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Diagnosis and Prescription

Rather than dealing with Medicare’s structural shortcomings, the recent budget agreement would reduce provider reimbursements and extend the prospective payments system to a wider array of health care services. These measures would push the projected date of insolvency ahead by a few years, but would do little to improve the efficiency and incentives of our current health care delivery system. In fact, they may lower the quality of care that elderly Americans receive.

Medicare’s financing problem is a consequence of the third-party payment system that prevails in the United States. Hence, structural reforms that maximize consumers’ and providers’ incentives to economize on their use of health care resources are crucial. Among the various options, shifting to a defined contribution system appears to be the most promising. The contribution of a fixed amount by Medicare (adjusted for inflation, age, and sex) toward the purchase of private health insurance—accompanied by the freedom to augment coverage out of private resources or to reduce coverage and pocket the difference—would enhance consumers’ incentives to stretch their health care dollars. Furthermore, consumer cost consciousness is likely to boost competition among health care professionals and insurers. With the baby boomers on the cusp of retirement, adopting such a plan should be one of the nation’s top priorities.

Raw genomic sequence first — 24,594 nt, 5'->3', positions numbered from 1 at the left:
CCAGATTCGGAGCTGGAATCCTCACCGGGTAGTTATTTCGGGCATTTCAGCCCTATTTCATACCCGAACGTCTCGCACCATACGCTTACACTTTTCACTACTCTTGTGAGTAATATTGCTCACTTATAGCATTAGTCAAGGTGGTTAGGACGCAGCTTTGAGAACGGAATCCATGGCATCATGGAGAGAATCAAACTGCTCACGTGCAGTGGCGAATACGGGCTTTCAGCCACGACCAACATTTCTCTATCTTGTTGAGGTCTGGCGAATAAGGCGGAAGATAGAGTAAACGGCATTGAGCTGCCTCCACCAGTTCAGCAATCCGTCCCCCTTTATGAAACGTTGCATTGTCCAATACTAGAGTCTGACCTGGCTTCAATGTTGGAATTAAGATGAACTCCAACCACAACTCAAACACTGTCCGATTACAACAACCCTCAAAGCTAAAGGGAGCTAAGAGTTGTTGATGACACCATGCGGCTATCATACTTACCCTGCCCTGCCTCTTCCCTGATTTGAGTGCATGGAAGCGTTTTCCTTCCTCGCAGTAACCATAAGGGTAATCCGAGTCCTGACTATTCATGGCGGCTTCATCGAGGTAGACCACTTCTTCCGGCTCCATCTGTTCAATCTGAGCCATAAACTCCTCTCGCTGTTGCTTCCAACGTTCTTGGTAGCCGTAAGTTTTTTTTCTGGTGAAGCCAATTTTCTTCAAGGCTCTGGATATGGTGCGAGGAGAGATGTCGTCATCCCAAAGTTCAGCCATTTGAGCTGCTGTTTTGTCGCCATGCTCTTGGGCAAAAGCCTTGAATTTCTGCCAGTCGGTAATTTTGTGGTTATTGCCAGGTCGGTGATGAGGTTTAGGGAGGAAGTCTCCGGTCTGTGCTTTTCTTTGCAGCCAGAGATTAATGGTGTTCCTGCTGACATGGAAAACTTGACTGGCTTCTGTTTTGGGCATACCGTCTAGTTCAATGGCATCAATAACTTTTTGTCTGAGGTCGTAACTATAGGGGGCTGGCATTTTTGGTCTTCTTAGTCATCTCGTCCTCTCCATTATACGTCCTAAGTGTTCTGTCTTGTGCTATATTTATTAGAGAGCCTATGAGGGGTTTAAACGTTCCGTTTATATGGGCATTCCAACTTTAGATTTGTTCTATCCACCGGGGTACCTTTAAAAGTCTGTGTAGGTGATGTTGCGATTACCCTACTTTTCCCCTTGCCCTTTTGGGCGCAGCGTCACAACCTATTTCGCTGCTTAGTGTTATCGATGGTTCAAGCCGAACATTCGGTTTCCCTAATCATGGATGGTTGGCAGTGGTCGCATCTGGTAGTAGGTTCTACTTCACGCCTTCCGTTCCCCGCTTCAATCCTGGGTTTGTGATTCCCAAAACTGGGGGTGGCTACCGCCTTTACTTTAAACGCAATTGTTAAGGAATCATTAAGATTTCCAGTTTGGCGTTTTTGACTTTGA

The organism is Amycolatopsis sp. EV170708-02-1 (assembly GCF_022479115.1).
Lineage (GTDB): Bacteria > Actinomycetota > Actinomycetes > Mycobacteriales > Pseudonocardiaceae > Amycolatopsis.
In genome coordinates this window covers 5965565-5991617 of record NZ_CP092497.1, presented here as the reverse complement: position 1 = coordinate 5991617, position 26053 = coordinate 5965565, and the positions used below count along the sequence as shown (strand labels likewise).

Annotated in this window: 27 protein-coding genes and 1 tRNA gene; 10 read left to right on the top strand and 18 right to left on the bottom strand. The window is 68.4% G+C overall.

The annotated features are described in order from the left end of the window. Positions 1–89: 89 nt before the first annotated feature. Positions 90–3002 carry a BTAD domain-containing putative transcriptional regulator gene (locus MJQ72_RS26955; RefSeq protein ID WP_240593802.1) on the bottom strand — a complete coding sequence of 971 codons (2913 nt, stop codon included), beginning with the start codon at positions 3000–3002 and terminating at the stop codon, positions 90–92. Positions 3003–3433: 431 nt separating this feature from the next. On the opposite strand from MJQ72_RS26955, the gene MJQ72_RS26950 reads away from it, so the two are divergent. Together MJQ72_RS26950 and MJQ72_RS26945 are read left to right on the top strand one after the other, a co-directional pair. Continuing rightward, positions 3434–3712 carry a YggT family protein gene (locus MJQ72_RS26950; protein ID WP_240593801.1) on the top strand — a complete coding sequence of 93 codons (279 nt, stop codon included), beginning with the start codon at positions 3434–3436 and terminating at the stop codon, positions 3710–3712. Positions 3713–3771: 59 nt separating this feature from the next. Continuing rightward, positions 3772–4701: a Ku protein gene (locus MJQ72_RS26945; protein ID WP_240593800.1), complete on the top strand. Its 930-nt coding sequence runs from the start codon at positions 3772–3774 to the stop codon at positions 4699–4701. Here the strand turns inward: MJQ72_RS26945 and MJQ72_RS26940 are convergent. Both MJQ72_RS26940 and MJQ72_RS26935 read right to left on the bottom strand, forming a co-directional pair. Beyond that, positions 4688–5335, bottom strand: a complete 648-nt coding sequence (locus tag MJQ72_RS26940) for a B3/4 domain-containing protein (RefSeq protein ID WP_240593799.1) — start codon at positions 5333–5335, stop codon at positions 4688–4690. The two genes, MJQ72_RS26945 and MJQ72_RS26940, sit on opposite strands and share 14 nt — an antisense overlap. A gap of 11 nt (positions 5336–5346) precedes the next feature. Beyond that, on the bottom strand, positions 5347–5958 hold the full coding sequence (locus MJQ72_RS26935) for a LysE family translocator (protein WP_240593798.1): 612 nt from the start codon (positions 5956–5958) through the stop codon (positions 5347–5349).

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Footnotes

1. Medicare provides benefits in kind; that is, it reimburses medical care providers directly rather than sending payments to beneficiaries. Most Medicare recipients purchase private Medigap insurance, which covers any premiums, deductibles, or copayments that Medicare imposes or does not reimburse. The facilities that provide medical services are mainly fee-for-service organizations that are reimbursed based on the number of services they provide. A small fraction of beneficiaries are enrolled in health maintenance organizations (HMOs), which provide all necessary care in return for a fixed annual payment from Medicare.